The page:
Is the use of Zinc Oxide sunscreen on dogs safe?
Question: Is the use of Zinc Oxide sunscreen on dogs safe?
Opinion is divided as to whether zinc oxide is safe to use as a sunscreen for dogs thanks to the fear that excess zinc may be toxic. But how much zinc is too much?
Studies of zinc toxicity in dogs are few and far between. Zinc is generally regarded as having low toxicity and the only reported cases of poisoning have been mainly related to puppies that have swallowed items made from zinc. The resultant problems included severe gastric upset and a condition called haemolytic anaemia, a situation where excess zinc causes the red blood cells to explode.
However, the dietary requirement for zinc in dogs is quite well known, and science has determined a healthy adult dog has an average body concentration of zinc of around 10mg per kilogram of body weight. In other words, the amount of zinc in a healthy adult dog of 20kgs is roughly 200mg of zinc, and the recommended daily intake of zinc to maintain this level is 1mg per kilogram bodyweight for adult dogs and 1.2mg per kilogram bodyweight for pregnant bitches and pups. This means the average manufactured food should include zinc at the level of 15mg per 1000kcal which equates to a dietary level of 52.5mg of zinc per kilogram of food for a standard adult diet.
On the other hand, zinc cream sunscreen contains 25% of zinc oxide, and zinc oxide comprises 78% elemental zinc. This means one gram of sunscreen contains 195 milligrams of zinc. In-depth human studies have shown the average application rate of zinc cream is 4.3 milligrams of cream per square centimetre of skin, containing just over 0.8mg of zinc. So, a small dog with a skin area of two square centimetres will have 1.7mg of zinc on its nose, whereas a large breed dog may have as much as 6.7mg of zinc on its nose following a standard or average application.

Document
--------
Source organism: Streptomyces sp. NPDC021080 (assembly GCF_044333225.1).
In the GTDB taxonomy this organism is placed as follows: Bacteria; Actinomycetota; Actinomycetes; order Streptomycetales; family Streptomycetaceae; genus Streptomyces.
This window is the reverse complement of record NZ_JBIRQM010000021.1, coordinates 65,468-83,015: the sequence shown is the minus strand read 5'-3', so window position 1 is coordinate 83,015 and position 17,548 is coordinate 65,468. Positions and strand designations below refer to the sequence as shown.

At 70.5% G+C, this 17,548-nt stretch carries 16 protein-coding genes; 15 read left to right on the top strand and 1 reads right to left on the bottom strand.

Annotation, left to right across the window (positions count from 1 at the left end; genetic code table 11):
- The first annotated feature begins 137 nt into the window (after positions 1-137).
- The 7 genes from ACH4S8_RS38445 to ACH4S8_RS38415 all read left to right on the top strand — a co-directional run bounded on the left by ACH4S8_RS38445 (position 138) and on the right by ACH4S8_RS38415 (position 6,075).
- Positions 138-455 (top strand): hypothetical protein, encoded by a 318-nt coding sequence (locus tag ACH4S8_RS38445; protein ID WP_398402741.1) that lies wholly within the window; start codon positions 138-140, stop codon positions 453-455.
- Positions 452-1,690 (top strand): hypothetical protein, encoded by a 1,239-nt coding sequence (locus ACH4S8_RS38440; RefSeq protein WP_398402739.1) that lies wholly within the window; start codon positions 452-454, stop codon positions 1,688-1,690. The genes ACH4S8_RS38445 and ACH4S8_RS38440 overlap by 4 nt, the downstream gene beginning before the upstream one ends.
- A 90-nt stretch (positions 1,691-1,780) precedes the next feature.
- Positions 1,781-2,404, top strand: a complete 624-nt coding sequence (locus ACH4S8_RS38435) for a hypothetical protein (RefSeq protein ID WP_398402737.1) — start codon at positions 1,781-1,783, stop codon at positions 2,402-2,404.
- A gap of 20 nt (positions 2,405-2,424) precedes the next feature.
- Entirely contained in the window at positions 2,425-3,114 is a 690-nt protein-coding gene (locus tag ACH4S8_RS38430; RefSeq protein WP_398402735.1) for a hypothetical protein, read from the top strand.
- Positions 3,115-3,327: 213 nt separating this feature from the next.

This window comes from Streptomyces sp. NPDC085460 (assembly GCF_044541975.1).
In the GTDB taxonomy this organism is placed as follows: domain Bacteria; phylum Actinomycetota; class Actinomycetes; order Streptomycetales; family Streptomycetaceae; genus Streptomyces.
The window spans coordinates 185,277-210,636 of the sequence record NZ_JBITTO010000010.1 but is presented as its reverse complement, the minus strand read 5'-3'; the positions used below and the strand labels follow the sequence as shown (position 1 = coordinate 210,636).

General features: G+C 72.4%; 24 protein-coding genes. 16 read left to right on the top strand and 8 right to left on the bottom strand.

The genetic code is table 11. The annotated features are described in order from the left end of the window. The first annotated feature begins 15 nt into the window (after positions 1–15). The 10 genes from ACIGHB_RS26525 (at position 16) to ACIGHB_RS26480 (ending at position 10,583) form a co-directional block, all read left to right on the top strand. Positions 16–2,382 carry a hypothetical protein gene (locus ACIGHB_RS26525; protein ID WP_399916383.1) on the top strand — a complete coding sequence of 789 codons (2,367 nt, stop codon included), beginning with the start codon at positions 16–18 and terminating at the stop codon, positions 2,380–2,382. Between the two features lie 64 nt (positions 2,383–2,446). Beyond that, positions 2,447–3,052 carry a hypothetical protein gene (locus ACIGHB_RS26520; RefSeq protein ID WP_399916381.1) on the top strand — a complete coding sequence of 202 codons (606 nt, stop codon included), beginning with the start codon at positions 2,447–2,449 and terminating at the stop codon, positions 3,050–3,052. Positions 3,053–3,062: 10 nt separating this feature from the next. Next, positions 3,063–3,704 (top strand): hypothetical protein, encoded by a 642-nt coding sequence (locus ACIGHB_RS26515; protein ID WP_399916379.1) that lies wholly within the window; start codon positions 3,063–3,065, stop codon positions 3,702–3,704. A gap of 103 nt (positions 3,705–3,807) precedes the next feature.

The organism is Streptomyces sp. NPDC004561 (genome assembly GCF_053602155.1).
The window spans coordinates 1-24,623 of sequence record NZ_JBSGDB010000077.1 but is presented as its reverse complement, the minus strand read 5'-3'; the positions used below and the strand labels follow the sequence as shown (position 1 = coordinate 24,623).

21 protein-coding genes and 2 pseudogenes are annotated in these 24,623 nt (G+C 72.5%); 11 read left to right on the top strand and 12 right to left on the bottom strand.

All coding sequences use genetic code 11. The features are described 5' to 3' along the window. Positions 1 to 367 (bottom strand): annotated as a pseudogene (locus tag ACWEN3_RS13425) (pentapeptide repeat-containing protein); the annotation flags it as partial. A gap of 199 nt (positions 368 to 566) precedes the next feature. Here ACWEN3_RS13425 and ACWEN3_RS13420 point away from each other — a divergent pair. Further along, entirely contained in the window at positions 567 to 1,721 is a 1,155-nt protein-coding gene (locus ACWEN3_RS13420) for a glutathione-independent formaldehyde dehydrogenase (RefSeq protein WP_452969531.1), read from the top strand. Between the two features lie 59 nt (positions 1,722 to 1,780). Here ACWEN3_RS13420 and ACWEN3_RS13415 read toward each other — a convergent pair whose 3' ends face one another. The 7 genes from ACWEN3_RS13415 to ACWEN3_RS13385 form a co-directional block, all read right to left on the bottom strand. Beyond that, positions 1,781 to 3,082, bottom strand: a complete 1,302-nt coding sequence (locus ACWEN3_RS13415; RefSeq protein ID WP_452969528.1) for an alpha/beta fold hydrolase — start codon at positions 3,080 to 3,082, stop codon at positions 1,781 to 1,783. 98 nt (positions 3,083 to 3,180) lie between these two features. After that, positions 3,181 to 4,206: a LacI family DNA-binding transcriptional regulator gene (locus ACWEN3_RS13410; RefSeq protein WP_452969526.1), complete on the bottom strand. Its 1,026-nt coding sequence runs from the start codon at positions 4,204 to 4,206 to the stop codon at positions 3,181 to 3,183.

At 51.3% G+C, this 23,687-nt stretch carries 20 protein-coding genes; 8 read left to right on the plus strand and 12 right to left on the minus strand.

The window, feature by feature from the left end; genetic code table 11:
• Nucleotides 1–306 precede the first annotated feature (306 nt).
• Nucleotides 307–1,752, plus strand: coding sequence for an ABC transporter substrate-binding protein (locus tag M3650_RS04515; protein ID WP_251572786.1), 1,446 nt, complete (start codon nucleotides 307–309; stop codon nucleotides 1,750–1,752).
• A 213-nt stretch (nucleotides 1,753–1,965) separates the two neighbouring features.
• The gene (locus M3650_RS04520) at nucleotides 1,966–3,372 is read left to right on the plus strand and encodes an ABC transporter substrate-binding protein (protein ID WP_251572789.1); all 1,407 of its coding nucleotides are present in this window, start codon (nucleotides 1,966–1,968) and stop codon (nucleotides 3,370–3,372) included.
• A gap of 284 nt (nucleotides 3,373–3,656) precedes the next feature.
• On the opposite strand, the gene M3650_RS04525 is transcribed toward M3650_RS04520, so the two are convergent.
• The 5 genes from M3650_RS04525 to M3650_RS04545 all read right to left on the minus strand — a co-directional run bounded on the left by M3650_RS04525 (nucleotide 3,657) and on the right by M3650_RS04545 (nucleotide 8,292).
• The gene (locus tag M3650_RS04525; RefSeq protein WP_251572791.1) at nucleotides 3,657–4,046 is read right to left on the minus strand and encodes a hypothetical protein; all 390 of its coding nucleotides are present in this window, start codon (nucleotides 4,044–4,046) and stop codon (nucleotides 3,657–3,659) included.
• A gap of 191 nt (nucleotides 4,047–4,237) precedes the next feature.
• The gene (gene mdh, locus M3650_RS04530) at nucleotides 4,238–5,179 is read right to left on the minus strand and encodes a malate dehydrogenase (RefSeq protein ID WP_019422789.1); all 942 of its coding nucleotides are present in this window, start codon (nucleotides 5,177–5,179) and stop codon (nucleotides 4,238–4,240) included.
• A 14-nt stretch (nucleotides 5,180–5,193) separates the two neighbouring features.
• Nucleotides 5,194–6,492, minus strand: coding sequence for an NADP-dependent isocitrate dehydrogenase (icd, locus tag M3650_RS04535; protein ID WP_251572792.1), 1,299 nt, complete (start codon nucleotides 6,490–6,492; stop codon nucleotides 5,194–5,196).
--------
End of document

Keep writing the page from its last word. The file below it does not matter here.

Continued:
This equates to 0.17mg of zinc per kilogram bodyweight for both the small dog weighing 10kg bodyweight, and the large dog with a bodyweight of 40kg. Put another way, were the dog to lick the entire coating of sunscreen from its nose, it would increase its daily intake of zinc by 17% of the recommended minimum daily allowance, a quantity which simply can’t be classified as an unhealthy or hazardous amount.
At these levels it appears unlikely the intermittent use of zinc cream on a dog’s nose is going to offer any danger to the health of the animal. However, there are reports that dog skin is different to human skin and that long term exposure to zinc creams will cause irritation to the canine’s nose. In situations where continued exposure warrants the daily application of sunscreen, it may well be more appropriate to consider the use of a sunscreen that does not contain zinc. If you do choose this option, please ensure you are not jumping out of the frying pan and into the fire by selecting a sunscreen containing other components such as PABA or salicylates which are both listed as toxic to dogs. There are a number of preparations available on the market that specifically satisfy a dog’s need for sunscreen.
In summary, and although it may be uncommon or even rare, a decent dose of common sense will ultimately be the best guide!
About the author… Bill Wiadrowski is a consulting nutritionist who has worked in the field of performance animal nutrition for over 50 years. His latest development is the LifeWise range of next generation foods that are rapidly gaining acclaim for their ability to repair common gut and skin sensitivities issues in domestic canines.